Webapps–compared to their desktop counterparts–have the distinct advantage of being flexible in terms of the environment they have to run in; if you have a web browser and an internet connection, you’re good to go. This allows designers who work in a variety of locations, from office cubicles to the neighborhood coffee shop, to do what they need to do without being bound to a single spot.
Last week, we asked readers what they thought the best web application for designers is, and here we share the top five favorites that gained the most votes. The web applications you’ll see here aren’t all specifically for designers but, as you’ll soon see, it’s not surprising why designers love them.
FreshBooks (coincidentally Six Revisions’ longest standing site sponsor) is a time-tracking and invoicing tool targeted towards freelancers. It’s perfect for project-based work, with the ability to keep your time logs, keep track of your expenses, create repeating invoices, and much, much more. FreshBooks comes in many flavors, and for those wanting to try before buying, the free version gives you all the features of the webapp (but is limited to only three clients). As a FreshBooker myself, I can’t say enough good things about this web application, only that it’s crucial for people who work on contractual jobs.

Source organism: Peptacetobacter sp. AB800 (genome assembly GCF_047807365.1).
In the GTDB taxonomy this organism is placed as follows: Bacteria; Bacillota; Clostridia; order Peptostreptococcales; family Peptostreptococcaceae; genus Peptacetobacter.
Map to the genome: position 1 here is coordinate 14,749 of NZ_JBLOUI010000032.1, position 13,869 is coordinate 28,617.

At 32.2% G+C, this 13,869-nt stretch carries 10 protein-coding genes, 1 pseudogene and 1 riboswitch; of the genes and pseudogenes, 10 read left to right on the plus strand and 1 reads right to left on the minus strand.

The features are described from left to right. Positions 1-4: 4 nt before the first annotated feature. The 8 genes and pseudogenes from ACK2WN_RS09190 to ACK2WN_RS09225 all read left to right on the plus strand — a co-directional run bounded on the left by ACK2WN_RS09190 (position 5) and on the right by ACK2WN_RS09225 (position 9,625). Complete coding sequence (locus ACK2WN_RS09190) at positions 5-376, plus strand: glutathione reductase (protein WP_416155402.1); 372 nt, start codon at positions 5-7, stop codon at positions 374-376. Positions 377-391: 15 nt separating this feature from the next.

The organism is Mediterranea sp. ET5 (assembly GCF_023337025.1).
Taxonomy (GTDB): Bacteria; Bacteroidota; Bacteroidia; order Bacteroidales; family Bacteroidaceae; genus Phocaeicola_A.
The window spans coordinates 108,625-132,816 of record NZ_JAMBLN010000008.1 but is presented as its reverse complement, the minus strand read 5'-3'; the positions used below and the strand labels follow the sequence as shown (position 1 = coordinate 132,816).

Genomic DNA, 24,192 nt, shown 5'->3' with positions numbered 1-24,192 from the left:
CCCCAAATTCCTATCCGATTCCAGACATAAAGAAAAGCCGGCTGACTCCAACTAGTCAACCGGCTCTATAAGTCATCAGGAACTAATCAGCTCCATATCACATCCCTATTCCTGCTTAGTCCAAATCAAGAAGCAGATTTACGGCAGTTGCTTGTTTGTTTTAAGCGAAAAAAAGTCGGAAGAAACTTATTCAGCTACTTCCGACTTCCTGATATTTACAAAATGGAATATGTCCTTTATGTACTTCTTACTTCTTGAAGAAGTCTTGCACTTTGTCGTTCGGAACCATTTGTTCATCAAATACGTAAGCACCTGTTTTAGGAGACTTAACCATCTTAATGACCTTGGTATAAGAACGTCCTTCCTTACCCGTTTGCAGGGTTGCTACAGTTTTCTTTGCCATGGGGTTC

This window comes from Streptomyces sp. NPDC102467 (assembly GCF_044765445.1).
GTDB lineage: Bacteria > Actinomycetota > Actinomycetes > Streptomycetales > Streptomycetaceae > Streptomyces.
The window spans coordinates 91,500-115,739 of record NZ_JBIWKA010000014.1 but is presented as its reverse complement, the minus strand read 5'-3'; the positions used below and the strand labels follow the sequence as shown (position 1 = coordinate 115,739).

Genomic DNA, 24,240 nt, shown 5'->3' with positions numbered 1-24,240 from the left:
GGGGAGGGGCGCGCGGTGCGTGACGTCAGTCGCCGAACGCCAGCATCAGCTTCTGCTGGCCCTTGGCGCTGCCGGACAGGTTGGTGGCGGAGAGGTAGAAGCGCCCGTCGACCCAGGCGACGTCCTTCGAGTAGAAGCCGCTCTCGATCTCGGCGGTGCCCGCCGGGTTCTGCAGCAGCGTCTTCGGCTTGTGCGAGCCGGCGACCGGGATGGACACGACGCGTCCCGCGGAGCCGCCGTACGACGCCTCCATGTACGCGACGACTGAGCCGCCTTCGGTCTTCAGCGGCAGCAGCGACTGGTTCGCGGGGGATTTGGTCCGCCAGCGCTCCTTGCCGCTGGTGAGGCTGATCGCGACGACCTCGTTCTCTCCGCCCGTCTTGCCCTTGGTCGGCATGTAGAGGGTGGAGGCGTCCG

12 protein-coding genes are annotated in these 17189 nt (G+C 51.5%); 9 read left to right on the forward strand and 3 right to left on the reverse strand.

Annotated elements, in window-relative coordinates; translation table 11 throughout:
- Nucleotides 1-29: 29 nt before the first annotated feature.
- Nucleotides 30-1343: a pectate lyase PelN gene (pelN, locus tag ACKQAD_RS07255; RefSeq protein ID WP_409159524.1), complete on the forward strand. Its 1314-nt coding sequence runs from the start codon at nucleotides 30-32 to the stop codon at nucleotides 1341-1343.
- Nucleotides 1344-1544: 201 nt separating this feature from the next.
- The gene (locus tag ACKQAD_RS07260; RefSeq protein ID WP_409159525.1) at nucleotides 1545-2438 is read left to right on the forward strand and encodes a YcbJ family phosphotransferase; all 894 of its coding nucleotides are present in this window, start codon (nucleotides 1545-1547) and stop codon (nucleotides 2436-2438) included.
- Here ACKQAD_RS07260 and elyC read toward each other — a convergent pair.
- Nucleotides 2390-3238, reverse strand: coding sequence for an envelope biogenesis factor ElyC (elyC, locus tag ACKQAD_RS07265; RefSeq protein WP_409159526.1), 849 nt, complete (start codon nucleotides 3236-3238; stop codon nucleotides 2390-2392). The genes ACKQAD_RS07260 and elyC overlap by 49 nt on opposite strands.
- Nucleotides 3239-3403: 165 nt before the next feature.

Google Analytics is a free web application that tracks site statistics. This is a favorite tool amongst web designers for seeing how effective their web user interface designs are. It lets you create custom reports that you can PDF and ship off to your clients (you can use it to show the effectiveness of that recent redesign you did for them). I use Google Analytics on Six Revisions for traffic reporting, and it’s, without a doubt, the best web analytics out there – free or otherwise.
Basecamp is a project collaboration tool aimed mainly towards small-to-medium sized organizations. You can share and upload project files, create to-do lists, set milestones, participate in real-time collaboration (with Writeboard), and a lot more. I’ve been using Basecamp for roughly six months, and it’s made teamwork with co-workers and communication with clients a breeze.
DropBox is a file syncing tool that’s fast, reliable, and very easy to set up. DropBox also has a web interface that allows you to manage, upload, delete, and organize your synced files. DropBox is free, allowing you to store 2GB of files (and you can get up to 5GB for referring people to join) – if you need more storage space, the $100/year is more than worth it, especially if you’re using it for work. DropBox is my personal favorite: it’s become an essential component to my work.
Coming in at numero uno: Kuler, managing to garner nearly a third of the total votes, is a web application that lets you make, store, and share color schemes. It’s wonderful for remembering your favorite color combinations and getting color scheme inspiration for your design projects.